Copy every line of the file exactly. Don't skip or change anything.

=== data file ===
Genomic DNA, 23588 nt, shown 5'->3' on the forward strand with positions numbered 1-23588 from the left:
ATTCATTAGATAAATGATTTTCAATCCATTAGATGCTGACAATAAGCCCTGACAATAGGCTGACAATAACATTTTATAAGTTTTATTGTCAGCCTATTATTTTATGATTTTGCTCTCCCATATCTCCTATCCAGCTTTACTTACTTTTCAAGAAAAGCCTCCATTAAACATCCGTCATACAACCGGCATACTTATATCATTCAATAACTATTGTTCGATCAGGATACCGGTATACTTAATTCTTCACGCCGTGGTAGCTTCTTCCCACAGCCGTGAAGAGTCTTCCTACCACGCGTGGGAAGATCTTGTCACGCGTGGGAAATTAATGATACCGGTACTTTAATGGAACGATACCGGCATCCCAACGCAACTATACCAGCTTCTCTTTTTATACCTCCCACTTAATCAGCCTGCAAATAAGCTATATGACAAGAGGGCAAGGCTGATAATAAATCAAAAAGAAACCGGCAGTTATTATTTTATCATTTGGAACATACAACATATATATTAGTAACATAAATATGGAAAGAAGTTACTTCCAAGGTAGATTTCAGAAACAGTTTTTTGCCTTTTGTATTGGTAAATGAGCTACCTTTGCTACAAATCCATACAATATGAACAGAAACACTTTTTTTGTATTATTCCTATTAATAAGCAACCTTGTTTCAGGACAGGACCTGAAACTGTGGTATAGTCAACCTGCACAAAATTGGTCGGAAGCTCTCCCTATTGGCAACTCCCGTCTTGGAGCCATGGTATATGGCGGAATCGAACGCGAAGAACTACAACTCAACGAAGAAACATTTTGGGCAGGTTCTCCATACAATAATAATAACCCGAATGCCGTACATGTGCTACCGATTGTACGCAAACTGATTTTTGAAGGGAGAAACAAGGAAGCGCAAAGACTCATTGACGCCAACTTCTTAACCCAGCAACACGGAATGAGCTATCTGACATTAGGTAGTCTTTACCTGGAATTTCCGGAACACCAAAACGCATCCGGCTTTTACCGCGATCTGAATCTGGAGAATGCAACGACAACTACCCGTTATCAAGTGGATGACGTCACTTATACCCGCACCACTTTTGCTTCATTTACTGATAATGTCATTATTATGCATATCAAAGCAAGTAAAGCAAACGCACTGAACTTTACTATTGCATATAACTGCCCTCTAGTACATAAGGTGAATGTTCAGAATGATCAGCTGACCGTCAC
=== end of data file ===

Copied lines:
Genomic DNA, 23588 nt, shown 5'->3' on the forward strand with positions numbered 1-23588 from the left:
ATTCATTAGATAAATGATTTTCAATCCATTAGATGCTGACAATAAGCCCTGACAATAGGCTGACAATAACATTTTATAAGTTTTATTGTCAGCCTATTATTTTATGATTTTGCTCTCCCATATCTCCTATCCAGCTTTACTTACTTTTCAAGAAAAGCCTCCATTAAACATCCGTCATACAACCGGCATACTTATATCATTCAATAACTATTGTTCGATCAGGATACCGGTATACTTAATTCTTCACGCCGTGGTAGCTTCTTCCCACAGCCGTGAAGAGTCTTCCTACCACGCGTGGGAAGATCTTGTCACGCGTGGGAAATTAATGATACCGGTACTTTAATGGAACGATACCGGCATCCCAACGCAACTATACCAGCTTCTCTTTTTATACCTCCCACTTAATCAGCCTGCAAATAAGCTATATGACAAGAGGGCAAGGCTGATAATAAATCAAAAAGAAACCGGCAGTTATTATTTTATCATTTGGAACATACAACATATATATTAGTAACATAAATATGGAAAGAAGTTACTTCCAAGGTAGATTTCAGAAACAGTTTTTTGCCTTTTGTATTGGTAAATGAGCTACCTTTGCTACAAATCCATACAATATGAACAGAAACACTTTTTTTGTATTATTCCTATTAATAAGCAACCTTGTTTCAGGACAGGACCTGAAACTGTGGTATAGTCAACCTGCACAAAATTGGTCGGAAGCTCTCCCTATTGGCAACTCCCGTCTTGGAGCCATGGTATATGGCGGAATCGAACGCGAAGAACTACAACTCAACGAAGAAACATTTTGGGCAGGTTCTCCATACAATAATAATAACCCGAATGCCGTACATGTGCTACCGATTGTACGCAAACTGATTTTTGAAGGGAGAAACAAGGAAGCGCAAAGACTCATTGACGCCAACTTCTTAACCCAGCAACACGGAATGAGCTATCTGACATTAGGTAGTCTTTACCTGGAATTTCCGGAACACCAAAACGCATCCGGCTTTTACCGCGATCTGAATCTGGAGAATGCAACGACAACTACCCGTTATCAAGTGGATGACGTCACTTATACCCGCACCACTTTTGCTTCATTTACTGATAATGTCATTATTATGCATATCAAAGCAAGTAAAGCAAACGCACTGAACTTTACTATTGCATATAACTGCCCTCTAGTACATAAGGTGAATGTTCAGAATGATCAGCTGACCGTCAC